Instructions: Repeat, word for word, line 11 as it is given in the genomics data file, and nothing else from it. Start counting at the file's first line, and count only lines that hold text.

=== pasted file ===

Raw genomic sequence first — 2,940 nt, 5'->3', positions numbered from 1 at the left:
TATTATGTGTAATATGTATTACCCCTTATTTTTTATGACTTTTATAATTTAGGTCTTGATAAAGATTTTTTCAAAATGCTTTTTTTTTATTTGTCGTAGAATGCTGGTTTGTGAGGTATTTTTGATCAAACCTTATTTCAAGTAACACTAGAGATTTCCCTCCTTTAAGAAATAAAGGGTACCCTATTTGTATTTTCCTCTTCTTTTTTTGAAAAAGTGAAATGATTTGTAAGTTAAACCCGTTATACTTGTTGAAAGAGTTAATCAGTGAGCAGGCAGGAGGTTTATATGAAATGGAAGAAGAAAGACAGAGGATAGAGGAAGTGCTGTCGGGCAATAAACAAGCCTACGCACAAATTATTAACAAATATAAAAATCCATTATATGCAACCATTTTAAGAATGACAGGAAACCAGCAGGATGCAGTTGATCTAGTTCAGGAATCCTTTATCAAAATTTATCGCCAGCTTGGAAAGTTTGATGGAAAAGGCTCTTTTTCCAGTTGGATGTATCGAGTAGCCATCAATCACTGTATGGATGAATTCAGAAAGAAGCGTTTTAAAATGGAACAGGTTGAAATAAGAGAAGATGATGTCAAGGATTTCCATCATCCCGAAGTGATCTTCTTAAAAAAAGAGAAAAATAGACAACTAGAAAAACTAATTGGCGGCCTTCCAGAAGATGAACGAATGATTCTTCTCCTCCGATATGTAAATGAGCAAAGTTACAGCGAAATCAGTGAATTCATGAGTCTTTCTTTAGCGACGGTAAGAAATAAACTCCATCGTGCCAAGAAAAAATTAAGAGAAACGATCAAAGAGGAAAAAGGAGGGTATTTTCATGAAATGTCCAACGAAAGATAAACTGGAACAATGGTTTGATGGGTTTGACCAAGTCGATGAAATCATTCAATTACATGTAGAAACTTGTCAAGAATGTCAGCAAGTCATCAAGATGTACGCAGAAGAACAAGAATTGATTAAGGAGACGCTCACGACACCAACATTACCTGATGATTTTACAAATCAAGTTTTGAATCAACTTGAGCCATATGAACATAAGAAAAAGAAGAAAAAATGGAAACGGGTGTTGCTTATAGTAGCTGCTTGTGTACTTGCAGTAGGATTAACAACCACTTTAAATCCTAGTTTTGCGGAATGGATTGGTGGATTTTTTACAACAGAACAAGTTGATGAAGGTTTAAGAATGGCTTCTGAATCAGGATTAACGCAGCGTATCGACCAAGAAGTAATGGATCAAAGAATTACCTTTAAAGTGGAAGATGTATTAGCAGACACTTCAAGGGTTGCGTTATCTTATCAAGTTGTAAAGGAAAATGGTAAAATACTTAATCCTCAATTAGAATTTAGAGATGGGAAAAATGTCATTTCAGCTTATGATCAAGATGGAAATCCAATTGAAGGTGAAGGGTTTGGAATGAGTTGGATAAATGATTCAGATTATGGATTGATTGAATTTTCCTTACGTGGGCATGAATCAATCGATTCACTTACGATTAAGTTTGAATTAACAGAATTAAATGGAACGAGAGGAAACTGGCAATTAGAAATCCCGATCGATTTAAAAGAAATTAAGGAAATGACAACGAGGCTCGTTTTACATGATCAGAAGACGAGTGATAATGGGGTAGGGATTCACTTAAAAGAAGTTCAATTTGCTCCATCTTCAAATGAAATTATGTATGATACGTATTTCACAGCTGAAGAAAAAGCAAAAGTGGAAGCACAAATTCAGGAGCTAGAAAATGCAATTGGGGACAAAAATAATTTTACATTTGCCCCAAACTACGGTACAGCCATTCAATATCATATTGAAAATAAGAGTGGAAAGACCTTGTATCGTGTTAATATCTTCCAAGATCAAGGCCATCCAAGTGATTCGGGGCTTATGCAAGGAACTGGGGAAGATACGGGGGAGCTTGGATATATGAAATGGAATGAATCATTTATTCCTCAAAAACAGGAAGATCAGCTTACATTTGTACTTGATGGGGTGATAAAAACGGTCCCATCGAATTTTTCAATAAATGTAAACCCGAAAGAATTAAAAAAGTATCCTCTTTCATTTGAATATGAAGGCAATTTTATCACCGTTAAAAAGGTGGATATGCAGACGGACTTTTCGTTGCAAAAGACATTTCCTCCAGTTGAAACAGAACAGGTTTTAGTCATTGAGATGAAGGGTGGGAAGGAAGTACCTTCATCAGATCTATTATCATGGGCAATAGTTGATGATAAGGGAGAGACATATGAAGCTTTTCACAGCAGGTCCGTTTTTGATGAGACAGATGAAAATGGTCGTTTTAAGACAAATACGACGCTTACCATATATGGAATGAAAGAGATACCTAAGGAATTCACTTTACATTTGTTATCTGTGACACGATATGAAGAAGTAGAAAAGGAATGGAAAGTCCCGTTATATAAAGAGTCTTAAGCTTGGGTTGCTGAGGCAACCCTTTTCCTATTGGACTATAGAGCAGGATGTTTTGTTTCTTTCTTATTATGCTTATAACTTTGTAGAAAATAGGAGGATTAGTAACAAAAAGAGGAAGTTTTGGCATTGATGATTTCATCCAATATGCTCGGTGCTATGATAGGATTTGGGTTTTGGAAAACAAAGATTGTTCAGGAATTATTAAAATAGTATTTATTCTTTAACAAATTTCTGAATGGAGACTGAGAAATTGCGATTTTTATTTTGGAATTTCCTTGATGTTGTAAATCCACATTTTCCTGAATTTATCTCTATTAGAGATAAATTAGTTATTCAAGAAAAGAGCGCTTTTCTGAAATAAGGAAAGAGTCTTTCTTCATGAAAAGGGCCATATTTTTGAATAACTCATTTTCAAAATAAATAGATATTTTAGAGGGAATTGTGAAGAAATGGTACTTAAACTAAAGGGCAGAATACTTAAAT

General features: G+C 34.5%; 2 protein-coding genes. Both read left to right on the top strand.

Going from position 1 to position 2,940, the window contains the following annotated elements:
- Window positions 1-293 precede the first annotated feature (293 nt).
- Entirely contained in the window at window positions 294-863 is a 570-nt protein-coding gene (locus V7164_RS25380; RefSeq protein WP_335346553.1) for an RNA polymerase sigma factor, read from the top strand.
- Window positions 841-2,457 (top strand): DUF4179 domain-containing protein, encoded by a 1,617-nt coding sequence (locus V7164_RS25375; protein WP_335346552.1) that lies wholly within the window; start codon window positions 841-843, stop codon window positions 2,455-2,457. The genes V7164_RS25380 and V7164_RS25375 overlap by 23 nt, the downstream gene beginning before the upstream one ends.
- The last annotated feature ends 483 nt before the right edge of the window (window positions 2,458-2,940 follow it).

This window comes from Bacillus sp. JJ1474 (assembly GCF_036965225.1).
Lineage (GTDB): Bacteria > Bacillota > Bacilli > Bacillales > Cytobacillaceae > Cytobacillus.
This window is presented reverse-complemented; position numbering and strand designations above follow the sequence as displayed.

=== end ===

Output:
This window is presented reverse-complemented; position numbering and strand designations above follow the sequence as displayed.